COXSACKIE, N.Y. (WTEN) — When inmates leave prison, the first thing on their minds is a little freedom. However, one anonymous man says his son left Greene Correctional Facility and immediately had to put himself in solitary to quarantine. At first, our nameless father says they had no idea his son had COVID-19.
“We did ask them a month before he was released to have a COVID test. He wasn’t given it. A week before his release, we asked for the COVID [test] because our daughter has severe heart conditions, and they didn’t give it to him,” he explains in a recorded phone call with NEWS10’s Mikhaela Singleton.
In the time it took them to get a test, he says his son likely exposed two dozen people, including their whole family. The latest update from the Department of Corrections and Community Supervision confirms there are 91 COVID positive inmates at Greene Correctional.
A statement from spokesman Thomas Mailey says in part, “Under absolutely no circumstances are any incarcerated individuals released to the community if they have tested positive for COVID-19, are quarantined, or pending a test result.”
However, what Greene County Administrator Shaun Groden says this statement fails to mention is that inmates are only tested going into the prison, not coming out.
“You are tested for COVID before you’re allowed to get into the general population, but now apparently you can be released and you’re not being tested in a facility that is clearly having a rampant increase in overall positive tests. I don’t understand how you could not test, I mean we are trying to test hundreds of people per week here of our citizens and we’re not testing upon release? It doesn’t make sense to me,” Groden says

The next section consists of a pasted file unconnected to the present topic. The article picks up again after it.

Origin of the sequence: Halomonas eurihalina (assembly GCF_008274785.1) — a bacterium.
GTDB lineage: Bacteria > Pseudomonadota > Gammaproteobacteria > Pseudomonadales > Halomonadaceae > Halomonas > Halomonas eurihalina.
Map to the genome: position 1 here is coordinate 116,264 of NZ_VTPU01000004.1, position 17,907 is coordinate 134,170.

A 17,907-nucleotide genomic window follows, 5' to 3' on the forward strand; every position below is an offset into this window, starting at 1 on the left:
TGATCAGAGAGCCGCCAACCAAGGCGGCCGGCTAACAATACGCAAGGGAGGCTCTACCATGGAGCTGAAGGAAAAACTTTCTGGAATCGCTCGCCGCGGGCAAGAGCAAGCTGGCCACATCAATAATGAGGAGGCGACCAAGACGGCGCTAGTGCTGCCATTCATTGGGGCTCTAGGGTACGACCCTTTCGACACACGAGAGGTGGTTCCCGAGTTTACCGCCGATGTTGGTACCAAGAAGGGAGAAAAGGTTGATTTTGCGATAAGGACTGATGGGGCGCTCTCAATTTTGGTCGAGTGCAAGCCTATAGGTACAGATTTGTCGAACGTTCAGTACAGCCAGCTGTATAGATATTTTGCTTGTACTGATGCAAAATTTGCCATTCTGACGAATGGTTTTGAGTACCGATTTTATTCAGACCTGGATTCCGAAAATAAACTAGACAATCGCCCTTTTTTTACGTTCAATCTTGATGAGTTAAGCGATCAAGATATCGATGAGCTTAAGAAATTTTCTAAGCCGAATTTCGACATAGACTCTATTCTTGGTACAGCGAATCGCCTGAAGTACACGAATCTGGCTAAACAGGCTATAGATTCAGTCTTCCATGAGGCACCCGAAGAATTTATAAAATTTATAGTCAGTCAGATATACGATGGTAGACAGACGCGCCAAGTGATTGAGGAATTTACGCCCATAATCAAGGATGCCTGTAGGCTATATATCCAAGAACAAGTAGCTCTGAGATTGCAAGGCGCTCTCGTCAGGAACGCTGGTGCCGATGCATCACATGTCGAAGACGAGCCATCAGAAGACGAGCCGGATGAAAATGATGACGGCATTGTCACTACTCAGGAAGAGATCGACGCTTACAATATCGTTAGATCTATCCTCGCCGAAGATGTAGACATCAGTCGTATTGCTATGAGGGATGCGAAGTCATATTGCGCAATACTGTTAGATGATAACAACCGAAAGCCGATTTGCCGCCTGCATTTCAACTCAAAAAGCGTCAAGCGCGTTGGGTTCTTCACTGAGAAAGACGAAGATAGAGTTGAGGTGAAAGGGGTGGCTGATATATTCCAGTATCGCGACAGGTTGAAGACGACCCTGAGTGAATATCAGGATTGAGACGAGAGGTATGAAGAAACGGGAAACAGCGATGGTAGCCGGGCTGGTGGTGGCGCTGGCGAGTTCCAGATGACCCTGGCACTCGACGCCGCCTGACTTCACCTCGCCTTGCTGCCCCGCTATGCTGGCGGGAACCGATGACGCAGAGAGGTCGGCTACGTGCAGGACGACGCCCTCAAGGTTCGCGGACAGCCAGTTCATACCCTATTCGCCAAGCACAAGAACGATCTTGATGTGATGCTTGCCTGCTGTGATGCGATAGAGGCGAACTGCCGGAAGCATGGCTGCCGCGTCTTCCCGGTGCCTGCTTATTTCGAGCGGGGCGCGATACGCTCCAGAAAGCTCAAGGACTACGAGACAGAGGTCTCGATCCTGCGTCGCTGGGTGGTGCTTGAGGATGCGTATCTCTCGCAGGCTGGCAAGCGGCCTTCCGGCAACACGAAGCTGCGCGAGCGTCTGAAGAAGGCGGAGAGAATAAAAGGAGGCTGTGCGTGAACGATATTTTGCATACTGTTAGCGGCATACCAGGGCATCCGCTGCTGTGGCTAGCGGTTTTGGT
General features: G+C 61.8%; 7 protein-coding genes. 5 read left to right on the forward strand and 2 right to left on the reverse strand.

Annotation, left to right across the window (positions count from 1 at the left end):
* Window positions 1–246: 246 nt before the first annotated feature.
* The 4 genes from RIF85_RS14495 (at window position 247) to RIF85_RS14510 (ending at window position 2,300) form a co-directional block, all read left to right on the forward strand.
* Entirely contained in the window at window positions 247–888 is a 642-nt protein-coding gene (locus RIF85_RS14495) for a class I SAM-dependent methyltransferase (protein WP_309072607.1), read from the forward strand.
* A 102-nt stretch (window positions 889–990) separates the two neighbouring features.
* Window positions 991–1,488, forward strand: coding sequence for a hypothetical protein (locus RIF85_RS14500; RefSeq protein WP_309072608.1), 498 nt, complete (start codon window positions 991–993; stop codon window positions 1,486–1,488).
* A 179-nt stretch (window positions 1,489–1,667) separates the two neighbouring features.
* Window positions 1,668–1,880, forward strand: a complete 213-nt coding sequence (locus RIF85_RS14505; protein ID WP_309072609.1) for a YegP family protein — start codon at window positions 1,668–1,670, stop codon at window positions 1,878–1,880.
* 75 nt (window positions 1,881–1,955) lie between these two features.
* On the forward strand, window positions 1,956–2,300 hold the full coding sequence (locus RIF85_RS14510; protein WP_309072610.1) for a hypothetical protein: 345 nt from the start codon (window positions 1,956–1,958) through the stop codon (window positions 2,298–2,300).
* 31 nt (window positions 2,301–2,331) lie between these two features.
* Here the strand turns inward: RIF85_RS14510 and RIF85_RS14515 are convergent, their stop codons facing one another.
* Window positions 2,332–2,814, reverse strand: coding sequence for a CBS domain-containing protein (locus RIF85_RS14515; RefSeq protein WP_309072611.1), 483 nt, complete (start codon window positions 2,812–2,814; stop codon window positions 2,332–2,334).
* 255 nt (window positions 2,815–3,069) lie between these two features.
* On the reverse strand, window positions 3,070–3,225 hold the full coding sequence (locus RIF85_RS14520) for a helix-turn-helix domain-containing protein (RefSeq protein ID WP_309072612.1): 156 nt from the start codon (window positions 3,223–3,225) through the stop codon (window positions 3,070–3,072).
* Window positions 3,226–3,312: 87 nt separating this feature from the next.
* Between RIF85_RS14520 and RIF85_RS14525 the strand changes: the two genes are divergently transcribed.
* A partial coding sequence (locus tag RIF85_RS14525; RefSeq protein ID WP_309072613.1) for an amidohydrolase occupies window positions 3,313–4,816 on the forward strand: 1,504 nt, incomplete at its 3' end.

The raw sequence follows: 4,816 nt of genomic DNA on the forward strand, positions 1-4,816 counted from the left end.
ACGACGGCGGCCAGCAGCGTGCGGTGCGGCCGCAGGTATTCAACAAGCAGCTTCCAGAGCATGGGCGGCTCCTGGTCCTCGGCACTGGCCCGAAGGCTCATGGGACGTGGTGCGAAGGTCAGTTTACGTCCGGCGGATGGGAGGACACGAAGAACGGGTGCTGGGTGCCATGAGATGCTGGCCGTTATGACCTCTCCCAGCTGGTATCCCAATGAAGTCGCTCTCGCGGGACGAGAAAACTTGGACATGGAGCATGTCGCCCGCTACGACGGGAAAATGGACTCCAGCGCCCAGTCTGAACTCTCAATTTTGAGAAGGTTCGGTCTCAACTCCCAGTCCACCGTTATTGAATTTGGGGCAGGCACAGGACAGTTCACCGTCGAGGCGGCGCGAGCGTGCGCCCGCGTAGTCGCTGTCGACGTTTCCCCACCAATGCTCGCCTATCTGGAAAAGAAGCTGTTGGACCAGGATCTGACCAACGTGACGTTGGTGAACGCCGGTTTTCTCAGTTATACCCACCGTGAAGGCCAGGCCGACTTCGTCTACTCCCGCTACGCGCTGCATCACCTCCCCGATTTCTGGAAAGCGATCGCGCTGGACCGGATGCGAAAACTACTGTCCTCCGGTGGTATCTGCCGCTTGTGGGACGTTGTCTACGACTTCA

He explains he called Governor Cuomo’s office Wednesday for an explanation and he was told DOCCS is following guidelines. Groden says that doesn’t solve his concerns. There were also five other inmates recently released from the prison, and who knows where they went or who they exposed.
“Change the protocol. This is a hotspot, and we also have many inmates who are released and come back into Greene County. How do we address them? If they just show up at one of my county buildings seeking services, I should be able to know that they’ve been tested. Even that inmate himself should have some paperwork that when he leaves, he says I’m clean,” Groden says.
“You have, I think, a general push by the governor to release inmates to reduce prison population. Okay, but what is the safety net? Inmates aren’t just randomly released. There’s schedules, there’s dates. Many times we don’t know that they’re being released and then they come here and all of a sudden claim they’re homeless. We should be able to be told in advance to be able to plan for that,” he goes on to say.
The New York State Corrections Officers and Police Benevolent Association claims visitation is the problem that caused the case spike at Greene Correctional. Their statement says in part: “Experts predicted a new wave of COVID-19 this Fall, and that prediction is coming to fruition. … Visitation should be immediately suspended at hotspot facilities and DOCCS should require anyone who visits an incarcerated inmate provide proof of a negative COVID-19 test within the last 14 days.”
Our anonymous father disagrees, saying depriving inmates of time with loved ones isn’t the solution, but maybe more diligent testing, cleaning, and screening protocols would be.
“It’s time consuming and it’s probably going to cost more, but a person’s life is more important than money,” says the anonymous caller.
He says he believes inmates still deserve to have health and safety, even behind bars.
“The inmates are not animals. They made their mistakes. Hopefully we have programs that will correct them and lead them to a positive contribution to society, and they should be treated just like everybody else,” he says.
Full statement by DOCCS: